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August 26, 2021

Canadians worry that aging boomers will overload health system

As the wave of baby boomers begin to retire, the strains of funding Canada’s health-care system will only grow over the next decade.

Combined with rising costs for most things in general, economists say health care spending, left unchecked, will become unsustainable.

So is it an wonder that so many Canadians worry about whether the country’s health system is ill-prepared to handle the needs of an aging population. 

Six in 10 Canadians lack confidence in the health system’s ability to care for Canada’s rapidly greying population, particularly those who already have experience with its approach to looking after seniors,  according to a recent study from the Canadian Medical Association.

Women, particularly those already caring for an elderly person, are among those least confident that hospitals and long-term care facilities can handle the demands of a population that's living longer than ever before.

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August 09, 2021

Employees fret about personal finances during work hours: report

In the same way many people can't leave work problems at the office, there are those who struggle to park their personal issues at home.

Workers dealing with personal problems often find their minds wandering, and don’t do their best work. And money issues seem to be at the top of that list of stressers.

Forty-four per cent of full-time employees worry about personal finances during work hours, according to research from Purchasing Power, an American provider of supplementary workplace benefits. And that exacts a big toll on both their health and productivity. 

"Stress over money takes both a mental and physical toll on workers, impacting health-related costs and reducing productivity by a significant number," says Richard Carrano, CEO of Purchasing Power. "Employees' financial problems become the employer's problems as well."

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August 02, 2021

The pros and cons of being a stay-at-home parent

According to the Child Care Advocacy Association of Canada (CCAAC), child care fees are typically the second highest cost to families next to housing.

Not only that, over 70 per cent of mothers are in the work force and yet there are only enough child care spaces for about 20 per cent of the families who need them.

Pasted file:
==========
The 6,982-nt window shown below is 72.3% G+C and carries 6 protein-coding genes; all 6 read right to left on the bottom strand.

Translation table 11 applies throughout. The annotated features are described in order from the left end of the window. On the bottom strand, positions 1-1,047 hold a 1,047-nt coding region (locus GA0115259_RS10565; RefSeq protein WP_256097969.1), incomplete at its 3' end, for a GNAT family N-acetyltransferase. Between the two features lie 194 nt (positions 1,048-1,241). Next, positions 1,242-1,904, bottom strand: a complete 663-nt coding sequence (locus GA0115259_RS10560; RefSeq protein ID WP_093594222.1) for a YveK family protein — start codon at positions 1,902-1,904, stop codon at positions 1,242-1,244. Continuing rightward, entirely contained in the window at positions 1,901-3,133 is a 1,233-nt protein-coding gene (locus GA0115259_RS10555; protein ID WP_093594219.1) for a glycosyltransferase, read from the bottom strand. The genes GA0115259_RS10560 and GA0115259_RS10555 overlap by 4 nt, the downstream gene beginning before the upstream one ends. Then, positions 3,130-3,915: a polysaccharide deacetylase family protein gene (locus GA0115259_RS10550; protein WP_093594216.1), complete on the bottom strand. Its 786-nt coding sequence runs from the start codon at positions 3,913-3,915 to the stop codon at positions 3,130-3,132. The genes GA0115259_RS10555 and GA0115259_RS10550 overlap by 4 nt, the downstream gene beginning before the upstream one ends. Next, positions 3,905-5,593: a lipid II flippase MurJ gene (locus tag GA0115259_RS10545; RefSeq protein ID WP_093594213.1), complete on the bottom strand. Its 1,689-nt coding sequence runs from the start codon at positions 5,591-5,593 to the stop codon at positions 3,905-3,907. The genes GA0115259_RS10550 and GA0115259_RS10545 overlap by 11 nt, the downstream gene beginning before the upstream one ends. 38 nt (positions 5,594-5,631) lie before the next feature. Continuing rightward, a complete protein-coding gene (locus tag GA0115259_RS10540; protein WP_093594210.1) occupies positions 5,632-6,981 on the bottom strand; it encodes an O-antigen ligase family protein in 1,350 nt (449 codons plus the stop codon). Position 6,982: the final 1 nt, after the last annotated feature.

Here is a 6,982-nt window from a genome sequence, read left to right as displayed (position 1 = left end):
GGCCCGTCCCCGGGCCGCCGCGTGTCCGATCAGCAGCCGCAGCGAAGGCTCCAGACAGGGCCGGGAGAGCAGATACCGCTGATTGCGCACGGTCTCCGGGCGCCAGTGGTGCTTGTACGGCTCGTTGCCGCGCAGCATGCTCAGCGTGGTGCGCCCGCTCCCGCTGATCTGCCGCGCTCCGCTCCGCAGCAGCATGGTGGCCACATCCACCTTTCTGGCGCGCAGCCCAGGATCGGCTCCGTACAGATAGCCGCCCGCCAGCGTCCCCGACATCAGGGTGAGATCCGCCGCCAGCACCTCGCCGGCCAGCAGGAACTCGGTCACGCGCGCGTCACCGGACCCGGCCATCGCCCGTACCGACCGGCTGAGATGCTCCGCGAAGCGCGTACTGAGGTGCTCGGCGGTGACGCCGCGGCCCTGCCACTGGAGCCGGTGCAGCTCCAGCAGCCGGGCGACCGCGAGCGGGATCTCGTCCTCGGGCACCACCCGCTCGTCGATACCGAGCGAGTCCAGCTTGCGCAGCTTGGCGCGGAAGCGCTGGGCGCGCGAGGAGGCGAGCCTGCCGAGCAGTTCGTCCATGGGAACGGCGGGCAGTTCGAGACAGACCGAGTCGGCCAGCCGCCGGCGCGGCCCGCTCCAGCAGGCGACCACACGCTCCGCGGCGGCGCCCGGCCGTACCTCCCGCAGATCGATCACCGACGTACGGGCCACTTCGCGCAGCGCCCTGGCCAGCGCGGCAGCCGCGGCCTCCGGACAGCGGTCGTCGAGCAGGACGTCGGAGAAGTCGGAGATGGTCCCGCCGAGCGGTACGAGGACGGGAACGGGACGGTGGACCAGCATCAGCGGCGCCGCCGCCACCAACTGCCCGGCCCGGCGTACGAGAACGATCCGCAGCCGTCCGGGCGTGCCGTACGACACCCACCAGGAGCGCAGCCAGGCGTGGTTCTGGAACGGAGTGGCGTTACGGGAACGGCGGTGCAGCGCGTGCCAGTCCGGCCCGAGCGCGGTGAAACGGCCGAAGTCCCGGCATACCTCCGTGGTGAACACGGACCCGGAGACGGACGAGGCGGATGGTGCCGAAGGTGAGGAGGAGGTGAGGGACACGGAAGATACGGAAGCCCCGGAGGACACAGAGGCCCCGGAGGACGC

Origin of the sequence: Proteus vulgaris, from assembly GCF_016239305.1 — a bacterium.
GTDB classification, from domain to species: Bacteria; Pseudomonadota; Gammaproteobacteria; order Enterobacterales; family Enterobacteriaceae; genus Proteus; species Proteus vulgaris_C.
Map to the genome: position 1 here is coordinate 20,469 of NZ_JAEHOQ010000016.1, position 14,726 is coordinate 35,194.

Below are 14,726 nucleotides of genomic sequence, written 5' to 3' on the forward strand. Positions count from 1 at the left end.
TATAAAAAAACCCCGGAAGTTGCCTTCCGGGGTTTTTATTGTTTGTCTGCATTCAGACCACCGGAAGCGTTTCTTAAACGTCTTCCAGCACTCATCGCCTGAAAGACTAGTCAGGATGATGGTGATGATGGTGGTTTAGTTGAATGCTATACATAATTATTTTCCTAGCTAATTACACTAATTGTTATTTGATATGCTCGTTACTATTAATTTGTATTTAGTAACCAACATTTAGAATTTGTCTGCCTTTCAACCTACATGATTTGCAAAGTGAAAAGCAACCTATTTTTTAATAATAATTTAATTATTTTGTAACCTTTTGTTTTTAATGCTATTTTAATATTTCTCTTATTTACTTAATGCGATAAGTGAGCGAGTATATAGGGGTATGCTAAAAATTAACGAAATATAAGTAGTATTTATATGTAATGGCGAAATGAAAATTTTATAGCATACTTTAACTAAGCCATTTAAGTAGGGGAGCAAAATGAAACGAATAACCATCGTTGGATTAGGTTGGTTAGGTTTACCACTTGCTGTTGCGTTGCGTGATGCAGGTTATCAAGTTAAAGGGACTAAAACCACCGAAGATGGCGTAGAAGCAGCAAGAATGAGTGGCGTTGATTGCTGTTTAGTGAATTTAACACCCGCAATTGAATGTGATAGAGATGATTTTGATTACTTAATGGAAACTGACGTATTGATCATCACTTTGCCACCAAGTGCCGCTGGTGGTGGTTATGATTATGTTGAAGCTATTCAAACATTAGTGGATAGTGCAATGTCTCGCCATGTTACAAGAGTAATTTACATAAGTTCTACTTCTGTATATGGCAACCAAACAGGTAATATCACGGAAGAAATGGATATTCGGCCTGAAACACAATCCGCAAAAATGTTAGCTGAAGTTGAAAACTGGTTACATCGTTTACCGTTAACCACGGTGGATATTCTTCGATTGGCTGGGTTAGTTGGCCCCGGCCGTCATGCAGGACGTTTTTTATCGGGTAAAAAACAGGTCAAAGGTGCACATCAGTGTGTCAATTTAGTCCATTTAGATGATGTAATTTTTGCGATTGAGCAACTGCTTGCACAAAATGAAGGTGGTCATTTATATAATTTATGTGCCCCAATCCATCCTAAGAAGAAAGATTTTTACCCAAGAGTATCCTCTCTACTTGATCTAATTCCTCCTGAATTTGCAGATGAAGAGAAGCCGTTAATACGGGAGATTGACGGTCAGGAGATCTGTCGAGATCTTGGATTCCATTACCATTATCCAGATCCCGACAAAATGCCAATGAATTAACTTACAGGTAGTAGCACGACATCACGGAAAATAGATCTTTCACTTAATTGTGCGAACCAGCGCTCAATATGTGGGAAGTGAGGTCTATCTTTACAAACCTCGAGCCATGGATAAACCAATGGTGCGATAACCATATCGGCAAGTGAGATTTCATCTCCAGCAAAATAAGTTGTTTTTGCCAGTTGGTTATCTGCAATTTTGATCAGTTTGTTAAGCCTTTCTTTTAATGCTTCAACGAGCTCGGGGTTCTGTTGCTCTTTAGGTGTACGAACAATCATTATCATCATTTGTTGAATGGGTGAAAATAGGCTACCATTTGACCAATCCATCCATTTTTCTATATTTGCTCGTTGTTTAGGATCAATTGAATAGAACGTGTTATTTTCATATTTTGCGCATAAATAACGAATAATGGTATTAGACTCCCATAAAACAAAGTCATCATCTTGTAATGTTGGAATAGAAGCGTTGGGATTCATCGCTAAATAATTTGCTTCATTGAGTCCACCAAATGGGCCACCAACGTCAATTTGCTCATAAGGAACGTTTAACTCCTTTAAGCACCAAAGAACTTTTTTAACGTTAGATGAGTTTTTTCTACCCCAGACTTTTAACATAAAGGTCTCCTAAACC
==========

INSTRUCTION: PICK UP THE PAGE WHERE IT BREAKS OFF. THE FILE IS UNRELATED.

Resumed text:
Consider a single parent working at a job with minimum wage. The cost of child care far outweighs the income earned.

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July 18, 2021

Tips to reduce electricity consumption during a heat wave

Feelin' hot, hot, hot.

With the summer heat wave rolling across Canada there are some easy tips to reduce your electricity consumption and keep your cool.

To reduce the strain and drain on the electricity system, Canadians are urged to find ways to stay comfortable while using as little electricity as possible, particularly between the peak hours of 2 p.m. to 5 p.m.

As we discovered in Ontario in August 2003, the huge strain on the electricity system resulted in a widespread blackout that lasted days for many.

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July 15, 2021

Canada needs to get it right on pension reforms

Policy-makers must start thinking "outside the box" to ensure Canada and Quebec Pension Plan (CPP/QPP) reforms will address projected gaps in future retirement income.

A new study from the Institute for Research on Public Policy (IRPP) reveals that these new reforms, as they stand, will be of little help to the next wave of Canadian retirees.

Michael Wolfson, former chief statistician, Statistics Canada, examines the impact of various options for CPP/QPP in the study Not-So-Modest Options for Expanding the CPP/QPP.

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Gordon PowersGordon Powers

A long-time fund company executive, Gordon Powers now heads up the Affinity Group, a financial services consulting firm. Gordon was a personal finance columnist for the Globe & Mail for many years, has taught retirement planning...